Corporate Buybacks Aren't What They Used To Be

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Includes: IPKW, PKW, SPYB
by: Comstock Partners

"Financial Engineering" as it applies to a corporate structure usually is defined as the aggressive use of various techniques to enhance shareholder value by affecting the balance sheet. Probably none has received more attention over the last several years as stock buybacks. It seems that not a day goes by that CNBC and the financial media are reporting that companies have initiated or increased share buyback authorizations, and there has been a great deal of attention given over the last many months to whether share repurchases represent a judicious use of a corporation's capital.

In this report we will attempt to shed some light on this topic and also examine what message the market may be saying about large companies that are doing buybacks. This is possibly one of the most important questions facing market participants today since the U.S. has been in a zero or near zero interest rate environment for 87 months (an unprecedented amount of time.) During that time corporations have raised record amounts of long-term debt at historically attractive levels, while at the same time remaining voracious buyers of their own shares. The major buyback companies as a whole have outperformed over the last 7 years, since the bottom on 3/9/09. However, this recently has not been the case as we will illustrate.

Now in this era where it seems there is an index for any financial asset class that can be measured, there are indexes of companies that are buying back their own shares. The performance metrics of the two most popular are reasonably similar so we will focus on just one, the S&P 500 Buyback Total Return Index (SPBUYUT). This index is calculated by S&P back to 1994 (numbers sourced from Bloomberg), though it appears a more recent creation since trading volumes and ranges don't appear until 2013. This index is equal dollar weighted and rebalanced quarterly. It is a subset of the S&P 500 consisting of the 100 companies that for the 4 previous quarters have repurchased the largest percentage of their market capitalizations. We will compare this to the S&P 500 Total Return Index (SPXT). This index is capitalization weighted and like SPBUYUT reinvests dividends. It is thus a reasonable "apples to apples' comparison.

While we would argue that returns on financial assets have been inflated by an experimental and dangerous environment the Fed has created through QE and ZIRP, the numbers tell us that since the market low on 3/9/09, SPXT has returned 252% while SPBUYUT has returned 374%. A shorter and more recent time frame, however, tells a somewhat different story. Since the 3/9/09 market low there are 29 rolling 4 quarter periods we examined. Of the 29 periods, there have been five where SPBUYUT underperformed. There were 2 in 2012 and the most recent 3 (through this writing on 3/29/16). The largest of the 5 is the last 4 quarter roll and the underperformance number is 7.02%. So we believe that the market is starting to punish companies that are the most voracious buyers of their own stock.

There are several arguments made by buyback opponents that go as follows:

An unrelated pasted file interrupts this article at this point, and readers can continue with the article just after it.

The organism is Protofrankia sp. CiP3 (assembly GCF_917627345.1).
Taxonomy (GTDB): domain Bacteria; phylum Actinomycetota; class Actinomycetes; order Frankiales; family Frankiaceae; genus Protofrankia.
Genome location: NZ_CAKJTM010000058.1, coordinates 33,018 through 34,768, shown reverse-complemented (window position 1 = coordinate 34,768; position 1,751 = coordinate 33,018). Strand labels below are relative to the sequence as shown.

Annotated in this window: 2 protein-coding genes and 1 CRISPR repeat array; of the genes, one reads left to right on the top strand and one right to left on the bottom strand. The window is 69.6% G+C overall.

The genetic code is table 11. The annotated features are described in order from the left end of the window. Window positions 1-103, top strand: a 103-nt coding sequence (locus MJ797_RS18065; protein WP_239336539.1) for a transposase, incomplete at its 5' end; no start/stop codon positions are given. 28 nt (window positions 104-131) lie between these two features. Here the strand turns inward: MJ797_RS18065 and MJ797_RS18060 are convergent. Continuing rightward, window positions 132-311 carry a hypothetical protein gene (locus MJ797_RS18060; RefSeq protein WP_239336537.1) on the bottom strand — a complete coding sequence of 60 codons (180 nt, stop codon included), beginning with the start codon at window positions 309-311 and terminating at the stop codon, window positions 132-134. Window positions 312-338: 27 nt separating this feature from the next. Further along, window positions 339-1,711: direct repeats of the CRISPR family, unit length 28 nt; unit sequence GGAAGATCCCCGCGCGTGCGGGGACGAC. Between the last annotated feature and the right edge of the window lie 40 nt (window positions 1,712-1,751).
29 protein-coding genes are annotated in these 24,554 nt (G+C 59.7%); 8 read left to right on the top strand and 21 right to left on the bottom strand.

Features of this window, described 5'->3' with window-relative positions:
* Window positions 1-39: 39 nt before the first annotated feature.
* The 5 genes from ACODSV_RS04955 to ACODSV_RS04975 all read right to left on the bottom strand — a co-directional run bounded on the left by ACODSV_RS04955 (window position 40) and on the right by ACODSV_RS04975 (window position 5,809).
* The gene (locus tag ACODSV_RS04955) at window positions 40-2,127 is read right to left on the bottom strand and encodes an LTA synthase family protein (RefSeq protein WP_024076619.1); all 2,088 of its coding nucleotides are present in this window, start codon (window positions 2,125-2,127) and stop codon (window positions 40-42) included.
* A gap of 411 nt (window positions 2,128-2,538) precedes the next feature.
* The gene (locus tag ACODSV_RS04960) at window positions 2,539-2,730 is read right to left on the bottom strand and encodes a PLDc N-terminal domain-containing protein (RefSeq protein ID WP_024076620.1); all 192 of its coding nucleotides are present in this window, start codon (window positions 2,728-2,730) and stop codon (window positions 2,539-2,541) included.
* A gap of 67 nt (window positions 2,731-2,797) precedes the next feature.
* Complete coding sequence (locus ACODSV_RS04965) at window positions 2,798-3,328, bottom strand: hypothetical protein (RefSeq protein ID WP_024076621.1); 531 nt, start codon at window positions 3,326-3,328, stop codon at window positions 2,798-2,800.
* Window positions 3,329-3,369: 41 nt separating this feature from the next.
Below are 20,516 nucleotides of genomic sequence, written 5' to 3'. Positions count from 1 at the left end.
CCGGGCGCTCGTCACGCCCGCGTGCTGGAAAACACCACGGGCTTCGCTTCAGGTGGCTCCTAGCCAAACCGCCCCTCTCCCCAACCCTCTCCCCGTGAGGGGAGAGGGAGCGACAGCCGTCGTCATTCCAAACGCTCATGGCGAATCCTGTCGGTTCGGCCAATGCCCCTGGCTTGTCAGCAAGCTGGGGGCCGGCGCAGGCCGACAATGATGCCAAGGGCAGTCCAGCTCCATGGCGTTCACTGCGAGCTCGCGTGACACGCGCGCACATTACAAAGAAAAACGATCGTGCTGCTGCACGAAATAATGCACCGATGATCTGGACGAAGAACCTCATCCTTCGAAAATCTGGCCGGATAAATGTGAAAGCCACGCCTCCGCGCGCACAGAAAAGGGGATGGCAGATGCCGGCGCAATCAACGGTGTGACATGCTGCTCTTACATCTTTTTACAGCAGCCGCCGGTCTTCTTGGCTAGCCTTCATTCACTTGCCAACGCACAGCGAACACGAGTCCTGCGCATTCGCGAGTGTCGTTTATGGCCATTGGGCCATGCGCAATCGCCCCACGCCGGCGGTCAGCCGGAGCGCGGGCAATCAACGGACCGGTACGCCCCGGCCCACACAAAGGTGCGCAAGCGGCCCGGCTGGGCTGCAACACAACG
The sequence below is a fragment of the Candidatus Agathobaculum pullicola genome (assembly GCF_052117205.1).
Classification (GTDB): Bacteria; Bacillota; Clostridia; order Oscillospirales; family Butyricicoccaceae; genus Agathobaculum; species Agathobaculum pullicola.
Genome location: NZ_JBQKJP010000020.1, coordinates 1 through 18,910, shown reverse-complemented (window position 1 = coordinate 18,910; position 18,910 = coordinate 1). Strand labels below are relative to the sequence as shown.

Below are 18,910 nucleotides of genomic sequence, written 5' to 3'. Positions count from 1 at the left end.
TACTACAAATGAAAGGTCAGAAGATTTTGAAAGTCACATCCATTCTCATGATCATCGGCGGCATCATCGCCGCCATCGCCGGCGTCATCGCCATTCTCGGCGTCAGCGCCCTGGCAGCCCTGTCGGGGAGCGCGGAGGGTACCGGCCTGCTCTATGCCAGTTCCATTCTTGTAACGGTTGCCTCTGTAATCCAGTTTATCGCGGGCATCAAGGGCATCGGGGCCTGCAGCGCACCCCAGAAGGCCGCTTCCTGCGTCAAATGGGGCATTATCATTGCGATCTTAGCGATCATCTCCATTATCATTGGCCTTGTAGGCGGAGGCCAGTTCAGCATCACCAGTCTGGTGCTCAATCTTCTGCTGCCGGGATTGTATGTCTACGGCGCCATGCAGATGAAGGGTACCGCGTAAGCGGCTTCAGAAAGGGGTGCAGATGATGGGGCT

1. Buybacks steal from the future by expending resources that should be used to fund/ensure future growth in exchange for the short-term gratification of a higher stock price that is the result of the buyback. Worse yet, if financed with debt, the debt has to be serviced and paid back eventually.

  2. Buybacks do not return money to all shareholders (as dividends do) but rather only to selling shareholders; (that are now no longer shareholders)

  3. Corporate managements have an inherent conflict of interest when, as is typically the case, their compensation is determined by EPS metrics that are influenced by the buybacks they authorize.

These arguments make sense to many, including us. It is likely true, however, that when the markets are near the high end of their all-time ranges, most investors either don't care or overlook these facts. When the extended bear market that we see coming arrives in earnest, we believe the finger pointing and recriminations will arrive with it.

In summary, our regular readers know that we believe the U.S. is in a long term deflationary cycle that is the result of excessive debt (see Cycle of Deflation). The debt situation has been exacerbated for the last 87 months by the "experiment" of QE and ZIRP by the Fed. Other Central Banks have followed with their own QE and ZIRP/NIRP. During this time frame corporations have been large buyers of their own stock with much of it financed by debt. This most certainly has been a prop under the market. But as stated above, corporations are doing so to the detriment of long-term investment in the business. While in the past, indexes of companies doing buybacks have outperformed their market benchmarks, that has started to change recently. Buybacks done at elevated levels of valuation will prove to be ill conceived and ill timed (think Devon Energy and Amerada Hess which recently needed to sell equity at levels far below stock repurchase levels of the past several years). Companies doing excessive buybacks will negatively affect future growth by underinvesting in capital assets; all the worse if financed with debt. Because of the aforementioned facts and circumstances, yesterday's stock buyback winners could prove to be tomorrow's losers. We believe that will be the case.